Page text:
“I accept our intelligence community’s conclusion that Russia’s meddling in the 2016 election took place,” Trump said Tuesday, flanked at the White House by Republican members of Congress who were preparing for a meeting on tax policy. “Could be other people also. A lot of people out there. There was no collusion at all, and people have seen that, and they’ve seen that strongly.”

The scene carried echoes of past moments of political crisis for Trump, including his comments last year that “both sides” were to blame for a deadly white-supremacist rally in Charlottesville. Then, as now, Trump backtracked with apparent reluctance after a period of public outcry.

Trump had also tweeted before the news conference Monday that the United States had been “foolish” and “stupid” in its approach to Russia, and then said during the news conference that “we’re all to blame” for tensions.

What a difference a day makes

Trump’s explanation Tuesday hinged heavily on a single word that he sought to revise 24 hours later.

At the Helsinki news conference, during a disjointed soliloquy about a Democratic National Committee computer server, Trump referred to Director of National Intelligence Daniel Coats and the findings of Russian interference in the election: “With that being said, all I can do is ask the question. My people came to me, Dan Coats came to me and some others, they said they think it’s Russia. I have President Putin; he just said it’s not Russia. I will say this: I don’t see any reason why it would be.”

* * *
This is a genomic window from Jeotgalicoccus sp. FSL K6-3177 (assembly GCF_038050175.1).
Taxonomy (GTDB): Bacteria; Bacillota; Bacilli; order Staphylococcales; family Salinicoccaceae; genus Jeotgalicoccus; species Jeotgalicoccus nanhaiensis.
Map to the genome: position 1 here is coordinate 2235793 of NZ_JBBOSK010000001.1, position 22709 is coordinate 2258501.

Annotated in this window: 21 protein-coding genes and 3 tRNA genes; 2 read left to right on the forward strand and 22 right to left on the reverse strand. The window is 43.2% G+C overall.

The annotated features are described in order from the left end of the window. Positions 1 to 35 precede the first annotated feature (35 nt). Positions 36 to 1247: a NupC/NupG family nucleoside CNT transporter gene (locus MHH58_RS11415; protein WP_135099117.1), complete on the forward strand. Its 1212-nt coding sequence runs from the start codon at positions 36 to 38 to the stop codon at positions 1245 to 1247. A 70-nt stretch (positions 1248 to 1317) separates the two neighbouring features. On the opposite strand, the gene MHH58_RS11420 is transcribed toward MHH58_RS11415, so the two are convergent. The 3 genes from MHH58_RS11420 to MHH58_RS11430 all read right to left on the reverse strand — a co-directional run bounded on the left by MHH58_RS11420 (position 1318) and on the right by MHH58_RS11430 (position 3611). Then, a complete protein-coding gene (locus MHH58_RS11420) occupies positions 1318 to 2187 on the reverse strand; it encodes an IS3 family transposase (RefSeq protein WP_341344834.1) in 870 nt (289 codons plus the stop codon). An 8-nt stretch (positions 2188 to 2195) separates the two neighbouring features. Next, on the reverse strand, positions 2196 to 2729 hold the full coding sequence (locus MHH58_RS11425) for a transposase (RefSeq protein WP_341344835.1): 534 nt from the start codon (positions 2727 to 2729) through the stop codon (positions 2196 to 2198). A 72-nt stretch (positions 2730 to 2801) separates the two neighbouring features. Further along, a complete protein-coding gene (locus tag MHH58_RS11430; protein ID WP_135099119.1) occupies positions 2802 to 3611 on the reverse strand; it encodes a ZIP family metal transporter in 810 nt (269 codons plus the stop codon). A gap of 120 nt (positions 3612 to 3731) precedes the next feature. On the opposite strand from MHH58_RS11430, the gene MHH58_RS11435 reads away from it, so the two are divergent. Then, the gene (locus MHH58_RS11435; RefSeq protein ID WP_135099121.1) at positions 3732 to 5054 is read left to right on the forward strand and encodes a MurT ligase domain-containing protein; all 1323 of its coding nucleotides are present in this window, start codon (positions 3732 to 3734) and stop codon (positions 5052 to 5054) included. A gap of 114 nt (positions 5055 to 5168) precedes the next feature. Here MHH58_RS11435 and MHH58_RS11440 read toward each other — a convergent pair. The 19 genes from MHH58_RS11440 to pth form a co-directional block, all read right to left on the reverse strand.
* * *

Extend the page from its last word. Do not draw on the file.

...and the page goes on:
Then at the White House on Tuesday, Trump asserted that he had misspoken by saying “would” instead of “wouldn’t.”

“The sentence should have been, ‘I don’t see any reason why it wouldn’t be Russia.’ Sort of a double negative,” Trump told reporters. “So you can put that in, and I think that probably clarifies things pretty good by itself. I have on numerous occasions noted our intelligence findings that Russians attempted to interfere in our elections.”

Let’s pause for an educational break - or maybe not. I was going to write a small essay about why changing one word makes little difference to the overall explanatory coherence of Trump’s remarks. There are just too many other pieces of verbal evidence, publicly available, that as a whole are consistent with the hypothesis that Putin has something big on Trump.

Steve Benen (MSNBC/MaddowBlog) says the same thing in simpler terms: Trump tries and fails to clean up his Putin summit mess.